Budgetary constraints plague college theatre departments everywhere. At HBCUs, some theatre programs have been cut completely (Alabama A & M’s theatre is dark), cut as they were at some white universities, but most white universities now entertain at least one black play or one play about or by white women. The majority of HBCUs since the 1960s have excluded Eugene O’Neill and all who look like him on their stages. The faculties at HBCUs are now 40% white, and HBCU English departments often have 50% white faculty. The department I chaired at Tuskegee did twenty-six years ago, and there is an alarming decrease in black PhDs. More black men are in prison than in college—2.5 million, and any discussion of it brings on cries of black hate of white people, unfair to white folk. The prison industry is eroding the black male population and black male PhDs without question.
The current state of drama in HBCUs is unfortunate. Greek step shows now command an audience of 3,000 people, sometimes with police having to be summoned from surrounding counties to quell the mob. Why can we not watch a Greek step show in a civil manner and restore O’Neill’s plays, some of which are based on Greek themes. My mainly white students at Michigan Tech in the 2000s enjoyed O’Neill’s Desire Under the Elms; a young black female student enthusiastically read the part of Abbie in a staged reading in class, and I believe learned something about human relations. As a whole, however, African Americans are no longer required to climb the language mountains as my generation was expected to, required to, and no excuses were tolerated. What I wanted was not entertained.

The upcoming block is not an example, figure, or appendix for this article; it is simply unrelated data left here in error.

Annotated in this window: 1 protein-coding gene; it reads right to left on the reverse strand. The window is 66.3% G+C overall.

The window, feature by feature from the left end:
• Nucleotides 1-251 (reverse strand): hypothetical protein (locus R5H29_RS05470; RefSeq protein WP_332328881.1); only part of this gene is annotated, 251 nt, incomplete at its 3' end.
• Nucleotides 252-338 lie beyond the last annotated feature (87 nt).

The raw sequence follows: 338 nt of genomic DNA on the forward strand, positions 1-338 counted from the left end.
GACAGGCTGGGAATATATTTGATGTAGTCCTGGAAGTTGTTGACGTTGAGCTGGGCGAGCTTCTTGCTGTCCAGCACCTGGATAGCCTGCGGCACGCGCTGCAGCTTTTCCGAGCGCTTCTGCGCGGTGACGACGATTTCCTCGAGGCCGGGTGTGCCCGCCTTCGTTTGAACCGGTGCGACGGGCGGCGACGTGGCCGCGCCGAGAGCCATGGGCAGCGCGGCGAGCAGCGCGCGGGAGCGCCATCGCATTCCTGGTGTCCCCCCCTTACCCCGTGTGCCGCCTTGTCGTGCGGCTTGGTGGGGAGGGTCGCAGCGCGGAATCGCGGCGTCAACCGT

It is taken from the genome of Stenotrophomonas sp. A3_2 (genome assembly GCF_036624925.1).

Samuel A. Hay published “The Death of Black Educational Theatre,” indicating that sixty-two HBCUs have no theatre. Twenty-four had one to three person programs. There were no graduate programs and only two HBCUs offer a major in theatre—Howard and Florida A. and M. (See Hatch & Hill). Univ. of Alabama just found 2.3 million for its football coach, but violence and ignorance in Alabama have been priority for as long as I’ve lived there. The eagle at Auburn (War Eagle) is in a cage that cost $11,000 in 1984. We could mount a production of Mourning Becomes Electra for that cost in 2008 money, of $30,000, plus for costumes/sets!
I, therefore, call for a restoration of the classics and the dark theatres at 12 of the historically black colleges in the United States, especially the work of Eugene O’Neill.